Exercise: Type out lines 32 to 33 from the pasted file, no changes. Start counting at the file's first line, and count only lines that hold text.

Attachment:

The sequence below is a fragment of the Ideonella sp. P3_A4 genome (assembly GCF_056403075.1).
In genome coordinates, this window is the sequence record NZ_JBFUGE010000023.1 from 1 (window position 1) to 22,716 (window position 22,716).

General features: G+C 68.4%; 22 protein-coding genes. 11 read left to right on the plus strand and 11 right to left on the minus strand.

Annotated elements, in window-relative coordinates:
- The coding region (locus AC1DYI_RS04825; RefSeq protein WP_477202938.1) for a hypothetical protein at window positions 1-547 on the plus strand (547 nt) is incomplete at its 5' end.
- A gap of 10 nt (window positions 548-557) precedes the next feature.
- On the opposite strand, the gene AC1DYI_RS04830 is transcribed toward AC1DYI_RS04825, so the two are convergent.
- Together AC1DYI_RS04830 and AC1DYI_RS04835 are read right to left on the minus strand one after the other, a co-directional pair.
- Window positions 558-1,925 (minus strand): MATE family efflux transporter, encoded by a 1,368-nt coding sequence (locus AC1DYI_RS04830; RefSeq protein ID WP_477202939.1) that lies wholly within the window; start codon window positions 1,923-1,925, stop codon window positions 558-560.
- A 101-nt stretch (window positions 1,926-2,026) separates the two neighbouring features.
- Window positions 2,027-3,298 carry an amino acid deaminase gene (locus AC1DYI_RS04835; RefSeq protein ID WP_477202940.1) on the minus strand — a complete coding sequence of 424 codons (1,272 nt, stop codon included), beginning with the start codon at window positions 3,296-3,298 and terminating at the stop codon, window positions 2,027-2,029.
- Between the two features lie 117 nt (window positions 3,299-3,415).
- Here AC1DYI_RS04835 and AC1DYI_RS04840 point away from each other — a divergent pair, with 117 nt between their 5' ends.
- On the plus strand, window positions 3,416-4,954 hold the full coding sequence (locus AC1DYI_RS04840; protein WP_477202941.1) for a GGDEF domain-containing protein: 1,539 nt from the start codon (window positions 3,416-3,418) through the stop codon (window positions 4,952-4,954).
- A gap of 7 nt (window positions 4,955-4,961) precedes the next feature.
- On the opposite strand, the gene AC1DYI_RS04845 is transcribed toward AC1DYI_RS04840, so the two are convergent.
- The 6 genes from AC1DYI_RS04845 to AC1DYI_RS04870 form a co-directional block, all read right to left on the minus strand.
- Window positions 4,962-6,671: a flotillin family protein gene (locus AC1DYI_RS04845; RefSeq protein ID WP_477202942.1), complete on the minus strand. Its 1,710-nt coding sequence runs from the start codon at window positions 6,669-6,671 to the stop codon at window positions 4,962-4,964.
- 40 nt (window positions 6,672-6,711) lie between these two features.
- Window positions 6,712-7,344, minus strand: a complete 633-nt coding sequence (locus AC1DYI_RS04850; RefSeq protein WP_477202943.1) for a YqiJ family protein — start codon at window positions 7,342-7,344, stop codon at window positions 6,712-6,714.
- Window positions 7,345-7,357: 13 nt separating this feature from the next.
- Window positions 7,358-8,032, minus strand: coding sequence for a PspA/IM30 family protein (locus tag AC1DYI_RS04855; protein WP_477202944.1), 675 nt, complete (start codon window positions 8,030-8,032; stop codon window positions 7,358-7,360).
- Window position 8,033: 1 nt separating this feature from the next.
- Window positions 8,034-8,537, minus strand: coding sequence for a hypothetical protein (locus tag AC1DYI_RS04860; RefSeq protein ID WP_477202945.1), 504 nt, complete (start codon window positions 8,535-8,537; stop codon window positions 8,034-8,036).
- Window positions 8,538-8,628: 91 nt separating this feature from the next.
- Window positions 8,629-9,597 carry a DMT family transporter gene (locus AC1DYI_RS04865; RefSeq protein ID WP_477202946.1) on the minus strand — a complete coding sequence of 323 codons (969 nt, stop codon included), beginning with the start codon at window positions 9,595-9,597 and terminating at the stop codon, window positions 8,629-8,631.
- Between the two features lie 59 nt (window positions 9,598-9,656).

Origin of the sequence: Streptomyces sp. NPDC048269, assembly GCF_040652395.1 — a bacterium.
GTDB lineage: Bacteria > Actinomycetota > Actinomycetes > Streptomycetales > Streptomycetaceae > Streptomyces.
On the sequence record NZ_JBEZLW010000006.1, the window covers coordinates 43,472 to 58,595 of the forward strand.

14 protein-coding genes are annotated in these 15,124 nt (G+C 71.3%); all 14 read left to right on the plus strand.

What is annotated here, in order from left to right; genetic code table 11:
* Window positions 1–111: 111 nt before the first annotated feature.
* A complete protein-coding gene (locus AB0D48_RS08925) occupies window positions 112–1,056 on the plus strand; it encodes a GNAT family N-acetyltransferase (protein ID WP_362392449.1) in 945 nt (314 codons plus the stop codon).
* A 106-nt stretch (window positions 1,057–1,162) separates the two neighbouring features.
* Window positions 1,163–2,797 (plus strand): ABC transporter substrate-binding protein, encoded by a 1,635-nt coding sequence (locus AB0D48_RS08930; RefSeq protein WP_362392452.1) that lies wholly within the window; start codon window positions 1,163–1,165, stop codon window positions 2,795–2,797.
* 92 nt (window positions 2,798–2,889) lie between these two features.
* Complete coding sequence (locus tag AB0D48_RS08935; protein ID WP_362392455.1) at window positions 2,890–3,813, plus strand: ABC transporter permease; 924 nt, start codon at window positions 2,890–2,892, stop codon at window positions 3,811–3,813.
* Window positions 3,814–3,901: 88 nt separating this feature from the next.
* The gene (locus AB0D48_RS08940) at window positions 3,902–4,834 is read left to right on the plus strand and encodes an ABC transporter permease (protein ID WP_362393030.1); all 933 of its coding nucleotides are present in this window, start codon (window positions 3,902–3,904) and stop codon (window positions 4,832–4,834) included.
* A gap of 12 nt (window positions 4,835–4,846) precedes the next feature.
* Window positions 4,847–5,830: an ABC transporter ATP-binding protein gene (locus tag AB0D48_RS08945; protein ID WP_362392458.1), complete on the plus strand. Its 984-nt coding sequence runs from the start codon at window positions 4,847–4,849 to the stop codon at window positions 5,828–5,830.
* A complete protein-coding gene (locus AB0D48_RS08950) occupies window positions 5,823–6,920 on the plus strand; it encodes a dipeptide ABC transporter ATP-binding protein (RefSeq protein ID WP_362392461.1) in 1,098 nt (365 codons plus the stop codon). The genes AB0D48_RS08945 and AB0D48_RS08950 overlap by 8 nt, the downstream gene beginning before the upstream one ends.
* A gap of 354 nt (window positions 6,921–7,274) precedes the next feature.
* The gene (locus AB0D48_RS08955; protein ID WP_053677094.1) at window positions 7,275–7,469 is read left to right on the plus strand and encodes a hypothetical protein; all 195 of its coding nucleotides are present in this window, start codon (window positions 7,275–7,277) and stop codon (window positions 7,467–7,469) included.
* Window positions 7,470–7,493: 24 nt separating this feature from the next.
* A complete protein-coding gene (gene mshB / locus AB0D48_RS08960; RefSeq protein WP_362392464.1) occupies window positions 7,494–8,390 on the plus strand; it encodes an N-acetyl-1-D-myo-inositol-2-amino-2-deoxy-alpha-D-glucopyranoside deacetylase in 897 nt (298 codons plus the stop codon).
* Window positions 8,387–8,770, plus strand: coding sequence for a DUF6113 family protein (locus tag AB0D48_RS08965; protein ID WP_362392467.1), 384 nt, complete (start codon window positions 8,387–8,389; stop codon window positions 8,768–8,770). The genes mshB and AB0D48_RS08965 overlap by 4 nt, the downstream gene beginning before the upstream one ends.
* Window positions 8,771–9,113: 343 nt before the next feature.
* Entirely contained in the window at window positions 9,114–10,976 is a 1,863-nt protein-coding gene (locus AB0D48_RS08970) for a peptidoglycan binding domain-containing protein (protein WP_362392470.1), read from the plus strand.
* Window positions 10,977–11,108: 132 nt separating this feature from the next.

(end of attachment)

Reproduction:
What is annotated here, in order from left to right; genetic code table 11:
* Window positions 1–111: 111 nt before the first annotated feature.